About the Project

The ZooTrophy Animal-a-Day project began on October 15th, 2013 as illustrator Angela "LemurKat" Oliver began working her way, systematically but selectively, through the alphabet and presenting, via social media, an illustrated animal to the world. Daily.

All pieces are drawn as 2.5 x 3.5 inch collectible cards, using a combination of polychromos and prismacolor pencils, along with other art materials. Many are still available for purchase ($10) or trade, so drop her an email if anything captures your eye or if there is an animal you wish to request.

It is predicted this project will take her at least two years to complete - with approximately 36 animals being drawn for each letter. She has also used the images to create a collectible hardback encyclopedia series, playing cards and a desk calendar, as well as the ZooTrophy collectible trading card game.

Thursday, December 11, 2014

Creature Feature #418: Lemur

There are over 100 species of Lemur, all confined to the island of Madagascar. They are an example of divergent evolution, in which a small ancestral population lead to a wide diversification and adaptation to the environment. Many species are small and nocturnal, but the most well known are the diurnal species, like this Ringtail Lemur. Lemurs are one of the few mammals with a matriarchal structure: females are dominant to males (in most species). Most are social, and live in family groups, following a vegetarian or omnivorous diet.

Ringtailed Lemurs, despite being the "poster boy" for the Clade as a whole, only live in the dry forests of southern and south-west Madagascar. They are highly social, with a rigid hierarchy. Males compete with one another in "stink fights" in which they rub scent from their wrist glands along their tails and wave these at one another. Seldom to these demonstrations turn to actual violence. Other uses for the ringed tail include balance as they leap through the trees, and to communicate with other members of their troop as they forage.

Due to a combination of deforestation (Madagascar is 90% deforested) and hunting, 90% of Lemur species are endangered and 10% of those are critically endangered, meaning that there is a very high chance of extinction. With Madagascar being one of the poorest countries in the world, it will be a struggle to save these amazing creatures (and the many other unique species found on the island) but luckily there are dedicated conservation teams from all over the world working with the locals to help protect, and even restore, where they can. So, we can but hope.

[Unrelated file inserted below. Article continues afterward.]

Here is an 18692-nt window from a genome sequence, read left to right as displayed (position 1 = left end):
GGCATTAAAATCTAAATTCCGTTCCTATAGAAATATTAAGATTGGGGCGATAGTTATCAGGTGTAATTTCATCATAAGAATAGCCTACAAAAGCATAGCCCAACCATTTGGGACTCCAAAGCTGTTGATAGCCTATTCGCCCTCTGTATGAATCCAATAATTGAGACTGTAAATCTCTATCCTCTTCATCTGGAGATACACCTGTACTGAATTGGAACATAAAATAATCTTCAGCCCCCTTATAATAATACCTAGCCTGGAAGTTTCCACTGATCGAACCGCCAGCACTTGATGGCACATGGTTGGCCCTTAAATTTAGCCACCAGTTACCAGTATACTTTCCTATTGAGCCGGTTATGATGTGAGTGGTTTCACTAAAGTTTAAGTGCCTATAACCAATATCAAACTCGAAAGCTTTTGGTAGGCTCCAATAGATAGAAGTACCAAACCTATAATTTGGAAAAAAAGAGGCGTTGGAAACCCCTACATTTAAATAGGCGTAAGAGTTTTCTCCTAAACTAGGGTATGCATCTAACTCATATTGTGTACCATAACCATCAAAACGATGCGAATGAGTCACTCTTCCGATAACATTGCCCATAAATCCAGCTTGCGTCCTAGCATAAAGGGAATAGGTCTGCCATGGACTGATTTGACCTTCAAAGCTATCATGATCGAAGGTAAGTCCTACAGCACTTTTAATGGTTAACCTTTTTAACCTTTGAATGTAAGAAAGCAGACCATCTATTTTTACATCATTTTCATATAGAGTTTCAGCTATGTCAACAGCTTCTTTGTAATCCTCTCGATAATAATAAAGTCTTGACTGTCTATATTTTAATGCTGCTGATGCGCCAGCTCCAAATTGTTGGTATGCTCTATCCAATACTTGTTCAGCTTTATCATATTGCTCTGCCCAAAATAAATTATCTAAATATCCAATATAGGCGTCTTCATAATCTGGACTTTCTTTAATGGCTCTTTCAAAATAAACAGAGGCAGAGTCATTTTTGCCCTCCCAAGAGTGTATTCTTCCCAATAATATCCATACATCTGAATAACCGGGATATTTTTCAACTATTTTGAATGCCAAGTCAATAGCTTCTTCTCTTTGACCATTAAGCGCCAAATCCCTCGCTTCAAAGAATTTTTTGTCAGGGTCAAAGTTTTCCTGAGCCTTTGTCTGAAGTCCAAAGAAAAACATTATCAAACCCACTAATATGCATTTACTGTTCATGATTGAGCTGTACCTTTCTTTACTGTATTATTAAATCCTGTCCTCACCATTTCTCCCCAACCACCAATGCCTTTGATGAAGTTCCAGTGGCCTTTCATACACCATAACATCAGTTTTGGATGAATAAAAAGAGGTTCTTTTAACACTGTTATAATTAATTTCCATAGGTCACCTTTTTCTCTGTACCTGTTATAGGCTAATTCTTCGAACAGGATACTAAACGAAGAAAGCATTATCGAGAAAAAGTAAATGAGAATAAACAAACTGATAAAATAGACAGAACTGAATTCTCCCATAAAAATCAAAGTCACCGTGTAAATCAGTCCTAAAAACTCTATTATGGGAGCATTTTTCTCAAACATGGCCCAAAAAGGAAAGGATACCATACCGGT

If you wish to help the lemurs and the people of Madagascar, here is a list of a few of the agencies that have various projects on the island:

Azafady: http://www.madagascar.co.uk/index.htm
Duke University Lemur Centre: http://lemur.duke.edu/
Aspinall Foundation: http://www.aspinallfoundation.org/
Durrell Wildlife Consevation Trust: http://www.durrell.org

And here's another list with more:

I am very passionate about lemurs, and about Madagascar (having visited there in 2007) and her people. the thought that many of the species I saw, or didn't see (like the elusive Bamboo Lemur) could become extinct within my lifetime is heart-breaking.

If you do donate to any of these above, let me know and I'll send you a free ebook of my novel "Fellowship of the Ringtails" (for Kindle or epub). It's epic fantasy, with lemurs.

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